In the news lately has been another in a long string of non-issues raised by candidates for the Presidency of the United States of America. The senior pastor at the First Baptist Church of Dallas, Robert Jeffress, made disparaging comments about Church of Jesus Christ of Latter-day Saints (Mormons in the common vernacular). Then he added to his rhetoric about the LDS Church an indictment of Mitt Romney not being Christian…because he was Mormon. All of this was done in support of Governor Rick Perry‘s rapidly failing campaign.
Not unlike the Apostle Peter, Perry (sic) went out, and wept bitterly, (Luke 22:62) disclaiming the good pastor’s comment three separate times.
Well, I wanted to run a brief comparison between Jesus Christ and his “disciple Jeffress”.
Although prophesied in the Old Testament several time that Christ would come and redeem his people, not much is said about the reason it would happen. In hindsight we can see that the reasoning was pretty much for political purposes. A growing assemblage of people were turning to Christ and away from the ruling class that would “strain at a gnat and swallow a camel.”
One of Christ’s disciples, Judas, was among those that wanted Him to be a political leader and throw off the chains of the Roman empire. Judas joined the jealousy squad because it would further his ends…or so he thought, not unlike Pastor Jeffress.
They both failed to recognize what it really took to be a Christian. In the late of the night, a group of soldiers led by Judas ascended a mountain with the sole purpose of incarcerating Jesus Christ to bring Him to trial. Peter, who would later deny knowing Christ, drew his sword in defense of his Master. Now, note the response of Jesus Christ compared to the vitriol of Pastor Jeffress.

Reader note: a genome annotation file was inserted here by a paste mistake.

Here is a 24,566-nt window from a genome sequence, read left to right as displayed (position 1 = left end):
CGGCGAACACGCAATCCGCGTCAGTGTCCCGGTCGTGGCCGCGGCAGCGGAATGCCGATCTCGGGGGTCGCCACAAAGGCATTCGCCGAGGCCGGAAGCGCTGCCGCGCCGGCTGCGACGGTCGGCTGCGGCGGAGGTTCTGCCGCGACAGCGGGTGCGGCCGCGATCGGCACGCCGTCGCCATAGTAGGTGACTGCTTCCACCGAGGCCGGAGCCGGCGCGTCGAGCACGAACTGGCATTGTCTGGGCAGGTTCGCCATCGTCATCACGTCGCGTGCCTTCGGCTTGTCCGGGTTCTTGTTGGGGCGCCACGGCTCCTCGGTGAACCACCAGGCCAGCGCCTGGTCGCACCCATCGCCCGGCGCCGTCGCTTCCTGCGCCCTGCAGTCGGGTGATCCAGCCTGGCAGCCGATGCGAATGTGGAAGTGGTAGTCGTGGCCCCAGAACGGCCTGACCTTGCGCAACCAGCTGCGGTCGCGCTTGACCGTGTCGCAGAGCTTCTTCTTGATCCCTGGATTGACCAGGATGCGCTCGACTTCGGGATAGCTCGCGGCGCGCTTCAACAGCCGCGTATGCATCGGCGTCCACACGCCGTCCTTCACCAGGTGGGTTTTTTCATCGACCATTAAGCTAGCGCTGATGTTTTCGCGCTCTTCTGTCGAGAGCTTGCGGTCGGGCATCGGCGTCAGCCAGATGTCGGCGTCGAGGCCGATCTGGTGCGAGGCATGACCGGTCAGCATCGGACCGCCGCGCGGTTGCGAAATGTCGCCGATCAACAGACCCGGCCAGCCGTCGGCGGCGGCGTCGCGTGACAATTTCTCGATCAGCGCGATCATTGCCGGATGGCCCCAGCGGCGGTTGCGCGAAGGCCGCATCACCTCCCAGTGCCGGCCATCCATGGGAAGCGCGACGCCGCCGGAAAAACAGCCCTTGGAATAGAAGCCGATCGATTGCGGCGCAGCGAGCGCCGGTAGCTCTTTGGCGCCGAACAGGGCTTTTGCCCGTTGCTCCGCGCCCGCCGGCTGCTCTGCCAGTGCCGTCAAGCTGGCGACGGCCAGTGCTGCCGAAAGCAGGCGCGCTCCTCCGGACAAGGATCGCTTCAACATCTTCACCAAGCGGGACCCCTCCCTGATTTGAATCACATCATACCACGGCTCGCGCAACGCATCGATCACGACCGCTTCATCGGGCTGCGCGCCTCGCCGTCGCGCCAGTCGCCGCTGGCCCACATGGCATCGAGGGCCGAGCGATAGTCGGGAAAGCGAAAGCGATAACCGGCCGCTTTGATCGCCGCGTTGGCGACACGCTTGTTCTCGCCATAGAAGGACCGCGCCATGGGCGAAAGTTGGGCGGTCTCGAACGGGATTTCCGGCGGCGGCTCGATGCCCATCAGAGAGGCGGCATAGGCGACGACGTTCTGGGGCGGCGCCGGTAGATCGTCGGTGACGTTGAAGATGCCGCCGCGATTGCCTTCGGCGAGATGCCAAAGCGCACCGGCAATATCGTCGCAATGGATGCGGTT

“And Jesus answered and said, Suffer ye thus far. And he touched his ear, and healed him.” (Luke 22:51)
We later learn that this confused follower of Christ went out and hung himself. Not only did he realize that what he had done was wrong, he also recognized that he had been duped by vain ambitions of politicians. He recognized that the good cause he thought he would help was in fact all for nothing.
It is interesting that when tried, Jesus Christ “uttered not a word.” His only defense was being who he was. What is remarkable is that leaders of the Church of Jesus Christ of Latter-day Saints did likewise. “